And not only is that OK, now the so-called president of the United States is using that fact as justification for not placing the burden of a tax increase on the shoulders of those who can most easily bear it.
If they’re going to say, oh, we’re only going to tax the rich people, but most people in America understand that the rich people hire good accountants and figure out how not to necessarily pay all the taxes and the middle class gets stuck.Watching Bush's mind work is like watching an engine filled with sludge try to turn over.
Is this what chickenhawks are talking about when they say the surge is "working"?
A suicide car bomb detonated Sunday evening near a market in Balad, killing at least 25 people and wounding 40 others, an Interior Ministry official said.So the security situation in Iraq continues to improve, but nearly five fucking years after the invasion, Bush administration officials still can't even announce their visits to the country in advance.
The bomb exploded near an Iraqi army checkpoint outside the market in Balad, north of the capital.
The bombing came as U.S. Defense Secretary Robert Gates arrived in Baghdad on an unannounced visit.
Talk to me about improved security when one of these tools puts his -- or her (I'm looking at you, Condi ) -- money where their mouth is.
Friday, February 08, 2008
Curt Schilling is having shoulder trouble. He will miss at least half the season and his career may be over.
Dr. Craig Moran, who has twice performed surgery on Schilling’s shoulder, thinks a third surgery is needed. The team’s medical staff thinks Schilling’s rotator cuff can’t withstand another surgery and is recommending a less aggressive approach that includes rest and rehab.
For his part, Schilling, who had a cortisone shot today, is following the advice of the team’s medical staff.
But Moran sounded alarm bells in an interview on EEI, warning that Schilling won’t be able to pitch without the surgery, but acknowledged that there’s no guarantee Schilling would be able to even with the surgery.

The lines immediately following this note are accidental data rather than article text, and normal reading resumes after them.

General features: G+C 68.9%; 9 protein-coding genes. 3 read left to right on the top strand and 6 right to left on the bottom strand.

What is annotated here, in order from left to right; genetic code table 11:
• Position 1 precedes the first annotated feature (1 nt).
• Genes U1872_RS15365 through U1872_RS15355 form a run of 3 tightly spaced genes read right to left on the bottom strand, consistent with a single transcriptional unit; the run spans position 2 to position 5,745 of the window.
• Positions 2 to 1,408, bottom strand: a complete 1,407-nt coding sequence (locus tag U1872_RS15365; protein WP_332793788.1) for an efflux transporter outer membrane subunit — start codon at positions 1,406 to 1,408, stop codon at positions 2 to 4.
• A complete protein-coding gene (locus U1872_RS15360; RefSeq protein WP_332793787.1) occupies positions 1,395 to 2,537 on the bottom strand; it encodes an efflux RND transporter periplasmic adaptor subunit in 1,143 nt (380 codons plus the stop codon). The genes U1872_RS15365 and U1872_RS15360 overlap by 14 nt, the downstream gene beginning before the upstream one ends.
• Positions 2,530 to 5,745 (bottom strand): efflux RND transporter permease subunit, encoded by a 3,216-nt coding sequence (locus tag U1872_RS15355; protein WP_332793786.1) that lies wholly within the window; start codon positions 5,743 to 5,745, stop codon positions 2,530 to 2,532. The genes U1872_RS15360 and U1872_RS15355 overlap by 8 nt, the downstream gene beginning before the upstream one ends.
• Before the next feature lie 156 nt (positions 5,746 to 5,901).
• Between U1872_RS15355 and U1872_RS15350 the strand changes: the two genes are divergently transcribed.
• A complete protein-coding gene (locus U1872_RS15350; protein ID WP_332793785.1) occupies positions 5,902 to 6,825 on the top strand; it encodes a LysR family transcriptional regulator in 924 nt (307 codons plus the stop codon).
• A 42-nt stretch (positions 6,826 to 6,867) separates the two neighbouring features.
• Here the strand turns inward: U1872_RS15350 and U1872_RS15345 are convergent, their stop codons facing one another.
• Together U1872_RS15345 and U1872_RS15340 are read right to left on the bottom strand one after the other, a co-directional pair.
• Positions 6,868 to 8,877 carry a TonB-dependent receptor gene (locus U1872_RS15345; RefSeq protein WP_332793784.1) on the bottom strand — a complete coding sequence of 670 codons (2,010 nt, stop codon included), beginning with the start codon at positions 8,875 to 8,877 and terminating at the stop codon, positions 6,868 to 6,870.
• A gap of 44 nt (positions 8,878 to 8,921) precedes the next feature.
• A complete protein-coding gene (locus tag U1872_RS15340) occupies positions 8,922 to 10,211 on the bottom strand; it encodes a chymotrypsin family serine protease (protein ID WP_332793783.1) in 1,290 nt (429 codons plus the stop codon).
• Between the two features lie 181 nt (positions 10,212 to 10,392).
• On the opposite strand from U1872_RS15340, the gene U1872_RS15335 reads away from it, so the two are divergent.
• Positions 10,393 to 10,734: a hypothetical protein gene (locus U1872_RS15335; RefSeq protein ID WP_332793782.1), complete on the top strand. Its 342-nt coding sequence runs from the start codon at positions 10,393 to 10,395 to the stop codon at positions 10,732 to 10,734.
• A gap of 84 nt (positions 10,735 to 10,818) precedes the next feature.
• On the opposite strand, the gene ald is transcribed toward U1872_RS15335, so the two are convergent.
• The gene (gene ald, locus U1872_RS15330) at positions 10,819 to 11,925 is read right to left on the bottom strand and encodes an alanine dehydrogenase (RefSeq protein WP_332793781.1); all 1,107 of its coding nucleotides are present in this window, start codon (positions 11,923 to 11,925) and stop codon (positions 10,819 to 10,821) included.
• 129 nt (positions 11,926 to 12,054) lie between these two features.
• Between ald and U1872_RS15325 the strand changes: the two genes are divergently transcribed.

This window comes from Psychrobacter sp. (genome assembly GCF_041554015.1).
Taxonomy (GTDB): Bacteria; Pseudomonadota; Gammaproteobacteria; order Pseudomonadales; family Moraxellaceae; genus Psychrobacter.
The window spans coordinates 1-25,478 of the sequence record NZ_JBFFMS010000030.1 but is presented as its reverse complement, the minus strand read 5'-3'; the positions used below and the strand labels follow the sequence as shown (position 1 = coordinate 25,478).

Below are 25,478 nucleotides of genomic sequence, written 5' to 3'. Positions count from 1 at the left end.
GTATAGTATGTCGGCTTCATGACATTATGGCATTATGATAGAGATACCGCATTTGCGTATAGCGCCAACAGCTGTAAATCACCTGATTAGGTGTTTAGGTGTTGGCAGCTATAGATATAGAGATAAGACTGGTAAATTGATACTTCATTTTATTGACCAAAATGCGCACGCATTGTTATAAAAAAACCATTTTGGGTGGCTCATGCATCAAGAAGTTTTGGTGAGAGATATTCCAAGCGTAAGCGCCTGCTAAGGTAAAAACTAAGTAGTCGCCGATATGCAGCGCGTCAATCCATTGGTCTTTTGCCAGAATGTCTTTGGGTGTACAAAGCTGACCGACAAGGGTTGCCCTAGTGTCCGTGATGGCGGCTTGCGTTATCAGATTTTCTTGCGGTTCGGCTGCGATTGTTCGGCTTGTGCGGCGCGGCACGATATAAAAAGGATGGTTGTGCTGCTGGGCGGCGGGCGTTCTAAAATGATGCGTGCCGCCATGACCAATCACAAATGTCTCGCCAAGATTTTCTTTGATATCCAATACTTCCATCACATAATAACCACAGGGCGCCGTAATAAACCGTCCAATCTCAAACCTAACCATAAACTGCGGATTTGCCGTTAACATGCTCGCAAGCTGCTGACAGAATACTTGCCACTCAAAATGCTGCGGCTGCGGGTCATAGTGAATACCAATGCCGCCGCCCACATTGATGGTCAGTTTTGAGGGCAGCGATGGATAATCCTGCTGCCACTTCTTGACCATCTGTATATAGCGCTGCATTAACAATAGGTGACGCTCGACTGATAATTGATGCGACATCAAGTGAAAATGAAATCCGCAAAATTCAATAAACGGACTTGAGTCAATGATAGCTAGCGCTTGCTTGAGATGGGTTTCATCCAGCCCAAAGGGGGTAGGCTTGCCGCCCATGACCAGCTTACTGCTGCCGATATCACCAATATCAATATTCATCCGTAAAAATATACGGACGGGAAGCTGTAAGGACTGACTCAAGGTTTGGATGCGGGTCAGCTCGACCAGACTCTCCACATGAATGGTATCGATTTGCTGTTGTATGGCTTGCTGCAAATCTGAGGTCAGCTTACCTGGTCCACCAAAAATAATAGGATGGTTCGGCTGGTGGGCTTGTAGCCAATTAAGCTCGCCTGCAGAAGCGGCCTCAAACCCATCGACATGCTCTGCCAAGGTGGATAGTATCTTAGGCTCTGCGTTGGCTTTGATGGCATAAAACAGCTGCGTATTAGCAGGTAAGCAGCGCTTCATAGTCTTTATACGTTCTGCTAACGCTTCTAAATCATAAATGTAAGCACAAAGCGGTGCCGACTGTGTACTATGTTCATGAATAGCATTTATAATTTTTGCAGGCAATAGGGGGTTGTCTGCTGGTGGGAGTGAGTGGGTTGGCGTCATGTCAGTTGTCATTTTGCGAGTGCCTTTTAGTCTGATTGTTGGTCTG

Now before you go thinking that this is bad timing and the Sox missed out on Johan Santana, remember what the Twins wanted for Santana: Jacoby Ellsbury, John Lester and Clay Buchholz. Plus, the Sox would have had to sign Santana to a long-term deal. He threatened to walk away during negotiations with the Mutts and ended up getting $137.5 million over six seasons. Keep in mind that Santana will be 29 years old before he throws one pitch next season and will be 34 years old entering the last year of this contract. How would you feel about the Sox being on the hook for nearly $23 million for a 34-year-old pitcher? A 34-year-old lefty pitching at Fenway, at that? How’s that contract the Stinkins gave Johnny Damon looking these days?
Sure, the Schilling injury hurts, but a rotation of Beckett, Dice-K, Lester, Wakefield and Buchholz isn’t so bad, is it? And maybe they’ll pick up another starter before the season begins.
They appear to be creating more problems than they’re solving.
Almost all biofuels used today cause more greenhouse gas emissions than conventional fuels if the full emissions costs of producing these “green” fuels are taken into account, two studies being published Thursday have concluded.And when you also consider this, suddenly biofuels don’t sound like such a good idea.
Douchebag of the Week
Larry Liston, R-Colorado Springs, Colo.
A Republican state representative in Colorado has apologized for calling unmarried teenage parents "sluts."Because the person in the post below is charged with serious crimes, he is ineligible. This contest is for idiots who have done something thoughtless, small-minded, ignorant and/or stupid, but that involved no physical harm to anyone. To include someone charged with or guilty of serious wrongdoing in this contest would trivialize their actions, alleged or otherwise, and that ain’t how I roll.